WV Culinary Team: Moonshine is proof Appalachia is trendy

By Candace Nelson - 3:00 PM


My latest column for the Charleston Gazette-Mail:

There are few things more Appalachian than moonshine.

The outlaw liquor, often portrayed in the media as a jug with “XXX” on it to signify how many times it’s been run through the still, was simply homemade whiskey, often made at night.

Crafted in the mountains, moonshine — like many other Appalachian delicacies — was created from what was available in the area and derived from generational recipes over many years.

The problem, though, was that it was produced without government authorization. So, it was this bootleg booze for Mountaineers throughout history — for a number of reasons.

Not only was moonshine developed with available ingredients to consume but, by the 20th century, moonshining became an occupation for many Appalachians. With limited road networks, transportation was often expensive and difficult.

According to “Moonshine, Mountaineers, and Modernity: Distilling Cultural History in the Southern Appalachian Mountains” in the Journal of Appalachian Studies (2012), “One could transport much more value in corn if it was first converted to whiskey. One horse could haul 10 times more value on its back in whiskey than in corn.”

But like many Appalachian delicacies, e.g. ramps and morels, moonshine has caught the eye of folks who finally recognize the ingenuity in these mountains.

In recent years, the term “moonshine” has been applied to legal booze in order to market an elusive, mischievous drinking experience.

Merriam-Webster reflects this change, defining “moonshine”:

moon·shine (noun): intoxicating liquor, especially: illegally distilled corn whiskey; Synonyms: bootleg, mountain dew, white lightning

This switch to a more mainstream product tends to follow a routine. Moonshine was developed from what was available. Difficult terrain and roads limited accessibility to products, so the need was more utilitarian. But now, it’s trendy.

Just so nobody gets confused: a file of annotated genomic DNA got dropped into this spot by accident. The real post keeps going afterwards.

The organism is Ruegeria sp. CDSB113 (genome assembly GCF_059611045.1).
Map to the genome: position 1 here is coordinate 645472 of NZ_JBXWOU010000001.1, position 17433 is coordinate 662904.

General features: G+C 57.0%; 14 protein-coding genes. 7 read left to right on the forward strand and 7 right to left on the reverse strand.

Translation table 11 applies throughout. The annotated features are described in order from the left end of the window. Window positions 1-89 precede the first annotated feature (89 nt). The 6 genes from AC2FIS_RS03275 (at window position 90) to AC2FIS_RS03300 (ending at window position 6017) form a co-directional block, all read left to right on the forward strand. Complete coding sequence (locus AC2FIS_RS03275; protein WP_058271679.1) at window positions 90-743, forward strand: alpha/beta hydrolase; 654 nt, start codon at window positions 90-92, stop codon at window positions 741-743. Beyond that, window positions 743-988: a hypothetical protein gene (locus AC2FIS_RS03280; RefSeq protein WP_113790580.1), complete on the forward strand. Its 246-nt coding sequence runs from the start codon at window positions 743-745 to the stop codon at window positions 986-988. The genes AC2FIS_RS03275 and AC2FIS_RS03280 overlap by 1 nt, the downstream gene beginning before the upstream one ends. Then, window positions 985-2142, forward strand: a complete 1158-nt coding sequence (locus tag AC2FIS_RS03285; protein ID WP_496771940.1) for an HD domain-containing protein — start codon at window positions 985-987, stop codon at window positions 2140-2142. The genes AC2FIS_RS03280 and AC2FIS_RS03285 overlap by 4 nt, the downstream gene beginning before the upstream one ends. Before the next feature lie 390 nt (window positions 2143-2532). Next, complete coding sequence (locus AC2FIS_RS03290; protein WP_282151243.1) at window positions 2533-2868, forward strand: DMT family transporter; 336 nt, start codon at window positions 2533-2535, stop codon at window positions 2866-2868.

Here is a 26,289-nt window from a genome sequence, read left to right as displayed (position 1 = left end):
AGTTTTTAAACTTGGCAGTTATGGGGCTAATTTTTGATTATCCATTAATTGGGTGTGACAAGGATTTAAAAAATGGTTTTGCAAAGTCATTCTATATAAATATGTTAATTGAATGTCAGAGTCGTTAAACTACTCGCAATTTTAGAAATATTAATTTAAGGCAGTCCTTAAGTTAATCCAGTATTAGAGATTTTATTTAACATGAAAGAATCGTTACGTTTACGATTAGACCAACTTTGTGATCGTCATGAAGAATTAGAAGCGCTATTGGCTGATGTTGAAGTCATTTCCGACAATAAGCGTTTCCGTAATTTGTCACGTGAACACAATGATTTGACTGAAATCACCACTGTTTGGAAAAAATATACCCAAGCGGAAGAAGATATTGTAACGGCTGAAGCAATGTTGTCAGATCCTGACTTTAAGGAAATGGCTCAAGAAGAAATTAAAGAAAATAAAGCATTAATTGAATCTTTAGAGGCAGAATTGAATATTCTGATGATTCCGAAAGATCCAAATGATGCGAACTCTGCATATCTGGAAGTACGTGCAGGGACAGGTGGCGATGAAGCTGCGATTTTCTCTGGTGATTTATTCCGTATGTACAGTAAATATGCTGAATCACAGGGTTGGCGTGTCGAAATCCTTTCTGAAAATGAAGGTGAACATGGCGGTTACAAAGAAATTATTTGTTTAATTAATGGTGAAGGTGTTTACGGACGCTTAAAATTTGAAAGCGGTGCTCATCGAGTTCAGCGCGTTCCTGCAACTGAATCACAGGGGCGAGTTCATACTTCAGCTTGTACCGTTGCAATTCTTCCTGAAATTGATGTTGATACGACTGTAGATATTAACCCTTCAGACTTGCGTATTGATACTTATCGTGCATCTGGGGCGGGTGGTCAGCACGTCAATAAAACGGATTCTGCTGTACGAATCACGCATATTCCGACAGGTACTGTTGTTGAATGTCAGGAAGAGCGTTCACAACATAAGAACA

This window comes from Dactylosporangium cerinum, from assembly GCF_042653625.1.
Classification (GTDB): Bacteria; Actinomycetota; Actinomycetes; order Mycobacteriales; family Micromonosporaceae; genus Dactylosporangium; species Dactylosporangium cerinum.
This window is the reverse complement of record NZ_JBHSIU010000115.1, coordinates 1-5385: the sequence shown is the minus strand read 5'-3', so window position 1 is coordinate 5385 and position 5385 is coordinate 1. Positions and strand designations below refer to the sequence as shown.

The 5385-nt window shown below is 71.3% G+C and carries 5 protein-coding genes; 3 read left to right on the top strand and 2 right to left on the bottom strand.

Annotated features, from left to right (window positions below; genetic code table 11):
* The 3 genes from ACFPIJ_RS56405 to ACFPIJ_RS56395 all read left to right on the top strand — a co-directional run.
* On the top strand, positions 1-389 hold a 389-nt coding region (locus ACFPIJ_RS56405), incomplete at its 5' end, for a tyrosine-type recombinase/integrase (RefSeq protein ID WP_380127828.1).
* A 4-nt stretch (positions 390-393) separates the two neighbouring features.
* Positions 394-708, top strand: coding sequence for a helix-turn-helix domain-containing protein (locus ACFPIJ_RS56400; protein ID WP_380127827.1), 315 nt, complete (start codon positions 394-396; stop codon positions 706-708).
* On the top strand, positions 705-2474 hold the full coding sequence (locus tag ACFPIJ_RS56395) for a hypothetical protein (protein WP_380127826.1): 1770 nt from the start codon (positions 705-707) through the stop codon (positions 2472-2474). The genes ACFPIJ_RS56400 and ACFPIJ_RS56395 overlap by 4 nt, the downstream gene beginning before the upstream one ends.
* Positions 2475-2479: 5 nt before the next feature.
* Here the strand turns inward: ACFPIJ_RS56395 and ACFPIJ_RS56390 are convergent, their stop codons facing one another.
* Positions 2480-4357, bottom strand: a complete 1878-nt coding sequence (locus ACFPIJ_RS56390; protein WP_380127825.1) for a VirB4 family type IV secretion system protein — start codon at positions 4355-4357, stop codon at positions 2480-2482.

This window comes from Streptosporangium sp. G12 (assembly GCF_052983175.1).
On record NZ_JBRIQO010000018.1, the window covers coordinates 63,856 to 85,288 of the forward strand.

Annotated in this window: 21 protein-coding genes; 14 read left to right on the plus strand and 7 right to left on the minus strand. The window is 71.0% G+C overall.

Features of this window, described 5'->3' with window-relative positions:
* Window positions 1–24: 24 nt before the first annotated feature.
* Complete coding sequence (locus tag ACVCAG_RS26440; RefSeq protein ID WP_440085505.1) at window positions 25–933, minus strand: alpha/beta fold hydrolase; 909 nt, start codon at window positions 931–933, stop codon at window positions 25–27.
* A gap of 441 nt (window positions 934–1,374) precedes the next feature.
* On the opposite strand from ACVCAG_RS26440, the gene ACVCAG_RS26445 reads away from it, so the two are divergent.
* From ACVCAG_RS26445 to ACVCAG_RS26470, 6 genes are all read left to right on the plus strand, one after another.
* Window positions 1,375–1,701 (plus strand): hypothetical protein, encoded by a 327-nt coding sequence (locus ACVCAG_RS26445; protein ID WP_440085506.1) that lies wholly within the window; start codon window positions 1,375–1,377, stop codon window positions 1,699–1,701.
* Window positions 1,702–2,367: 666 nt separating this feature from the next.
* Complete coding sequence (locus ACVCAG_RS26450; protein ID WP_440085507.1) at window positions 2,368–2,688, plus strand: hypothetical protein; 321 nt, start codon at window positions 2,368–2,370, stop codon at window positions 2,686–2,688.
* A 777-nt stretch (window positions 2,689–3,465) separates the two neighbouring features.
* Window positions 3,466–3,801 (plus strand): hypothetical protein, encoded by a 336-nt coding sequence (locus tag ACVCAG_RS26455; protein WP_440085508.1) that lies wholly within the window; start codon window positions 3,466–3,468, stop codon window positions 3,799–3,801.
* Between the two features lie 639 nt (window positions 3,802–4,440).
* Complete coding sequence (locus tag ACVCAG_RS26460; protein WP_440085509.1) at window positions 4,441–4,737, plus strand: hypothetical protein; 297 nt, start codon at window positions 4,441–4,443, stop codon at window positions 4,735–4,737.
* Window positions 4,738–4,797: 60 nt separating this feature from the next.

You can purchase moonshine at a local distillery or grocery store. And, there are more flavors than ever before: paw paw, strawberry lemonade and more.

And, I personally love seeing when Appalachian products are appreciated by a larger pool of people — granted, Appalachians receive the credit they deserve for their creativity.

Nonetheless, navigating how moonshine has transcended from mountain drink to city cocktail seems much in line with other Appalachian specialties. But, because of its very nature, it has stirred a debate on whether or not it’s the same product. When you take the hooch from its home, is it still hooch?

If it’s “legal,” is it still “moonshine”?

Blackberry Moonshine Steak Tacos

Leannda Cavalier, a West Virginia native, created sliced flank steak glazed with sweet blackberries, a smooth bite of moonshine and a smoky chipotle kick all wrapped in soft tortillas for an Appalachian spin on steak tacos. Cavalier now calls Knoxville, Tennessee, home and shares her creations on her food blog, whipsmartkitchen.com. Blackberry Moonshine Steak Tacos is one of her original recipes printed here with permission. Serves 4-5. Time: 35 minutes, plus 30 minutes to let the steak come to room temperature.

1.5 pound flank steak

1 to 2 tablespoons coarse kosher salt

2 teaspoons freshly ground black pepper

1 tablespoon avocado or vegetable oil

1 clove garlic

1/4 red onion, sliced in two

2 tablespoons cold butter, halved

5 ounces blackberries

1/3 cup moonshine

1/2 cup pineapple juice

1 chipotle pepper in adobo sauce (canned), plus 2 tablespoons sauce

2 tablespoons honey

Serve with:

  • flour or corn tortillas
  • thinly sliced red onion
  • sweet corn
  • sour cream
  • cilantro

Let steak come to room temperature for about half an hour.

Preheat oven to 400 degrees.

Pat steak dry with paper towels. Coat both sides with salt and pepper as evenly as possible and lightly brush on oil.

Warm a large skillet over high heat until very hot. Sear steak along with onion and garlic for 3 minutes one one side, then flip and sear 2 minutes more. Add butter, swirl it around the pan, and finish in oven for 6 minutes until internal temperature reaches 135 degrees.

Move steak to a cutting board, loosely cover with foil and rest for 10 minutes.

Carefully remove onion and garlic from skillet, wipe out any excess salt or large solids, and put it back on burner over medium heat. Add blackberries and cook until soft, about two minutes.

Pour in moonshine and stir for about a minute, then add pineapple juice, chipotle pepper, adobo sauce and honey.

Stir mixture occasionally, smashing berries and pepper as you go, until it is thick and jammy, about 6 minutes. Remove from heat and set aside.

Slice steak thinly, place slices in the saucy skillet and toss to coat.

Enjoy in warmed tortillas with red onion, sweet corn, sour cream and cilantro.

NOTE: If seeds bother you, you can strain the sauce before coating the steak. I like them, so I leave them!

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